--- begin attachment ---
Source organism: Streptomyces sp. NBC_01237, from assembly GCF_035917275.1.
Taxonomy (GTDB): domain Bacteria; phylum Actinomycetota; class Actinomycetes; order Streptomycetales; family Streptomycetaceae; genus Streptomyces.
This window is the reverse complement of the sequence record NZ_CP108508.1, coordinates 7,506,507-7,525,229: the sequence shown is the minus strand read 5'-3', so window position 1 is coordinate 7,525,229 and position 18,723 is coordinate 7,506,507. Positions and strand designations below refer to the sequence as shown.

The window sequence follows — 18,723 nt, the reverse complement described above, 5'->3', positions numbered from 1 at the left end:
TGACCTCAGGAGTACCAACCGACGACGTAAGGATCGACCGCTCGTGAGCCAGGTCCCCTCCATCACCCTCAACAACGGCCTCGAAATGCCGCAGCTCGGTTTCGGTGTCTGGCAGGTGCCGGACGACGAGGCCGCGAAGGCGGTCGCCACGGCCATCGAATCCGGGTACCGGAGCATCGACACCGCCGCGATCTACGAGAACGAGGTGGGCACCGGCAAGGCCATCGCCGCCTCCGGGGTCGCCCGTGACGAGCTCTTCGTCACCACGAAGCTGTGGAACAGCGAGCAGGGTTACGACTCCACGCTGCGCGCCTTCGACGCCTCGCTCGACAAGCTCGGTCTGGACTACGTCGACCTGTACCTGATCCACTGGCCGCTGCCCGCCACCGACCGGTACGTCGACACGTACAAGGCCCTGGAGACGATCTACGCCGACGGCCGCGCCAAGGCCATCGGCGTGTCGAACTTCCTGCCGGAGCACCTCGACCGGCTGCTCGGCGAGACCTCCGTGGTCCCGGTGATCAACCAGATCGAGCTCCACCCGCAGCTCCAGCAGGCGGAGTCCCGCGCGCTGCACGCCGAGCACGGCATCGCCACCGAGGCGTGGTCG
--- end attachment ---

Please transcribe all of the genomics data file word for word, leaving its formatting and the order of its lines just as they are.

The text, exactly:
Source organism: Streptomyces sp. NBC_01237, from assembly GCF_035917275.1.
Taxonomy (GTDB): domain Bacteria; phylum Actinomycetota; class Actinomycetes; order Streptomycetales; family Streptomycetaceae; genus Streptomyces.
This window is the reverse complement of the sequence record NZ_CP108508.1, coordinates 7,506,507-7,525,229: the sequence shown is the minus strand read 5'-3', so window position 1 is coordinate 7,525,229 and position 18,723 is coordinate 7,506,507. Positions and strand designations below refer to the sequence as shown.

The window sequence follows — 18,723 nt, the reverse complement described above, 5'->3', positions numbered from 1 at the left end:
TGACCTCAGGAGTACCAACCGACGACGTAAGGATCGACCGCTCGTGAGCCAGGTCCCCTCCATCACCCTCAACAACGGCCTCGAAATGCCGCAGCTCGGTTTCGGTGTCTGGCAGGTGCCGGACGACGAGGCCGCGAAGGCGGTCGCCACGGCCATCGAATCCGGGTACCGGAGCATCGACACCGCCGCGATCTACGAGAACGAGGTGGGCACCGGCAAGGCCATCGCCGCCTCCGGGGTCGCCCGTGACGAGCTCTTCGTCACCACGAAGCTGTGGAACAGCGAGCAGGGTTACGACTCCACGCTGCGCGCCTTCGACGCCTCGCTCGACAAGCTCGGTCTGGACTACGTCGACCTGTACCTGATCCACTGGCCGCTGCCCGCCACCGACCGGTACGTCGACACGTACAAGGCCCTGGAGACGATCTACGCCGACGGCCGCGCCAAGGCCATCGGCGTGTCGAACTTCCTGCCGGAGCACCTCGACCGGCTGCTCGGCGAGACCTCCGTGGTCCCGGTGATCAACCAGATCGAGCTCCACCCGCAGCTCCAGCAGGCGGAGTCCCGCGCGCTGCACGCCGAGCACGGCATCGCCACCGAGGCGTGGTCG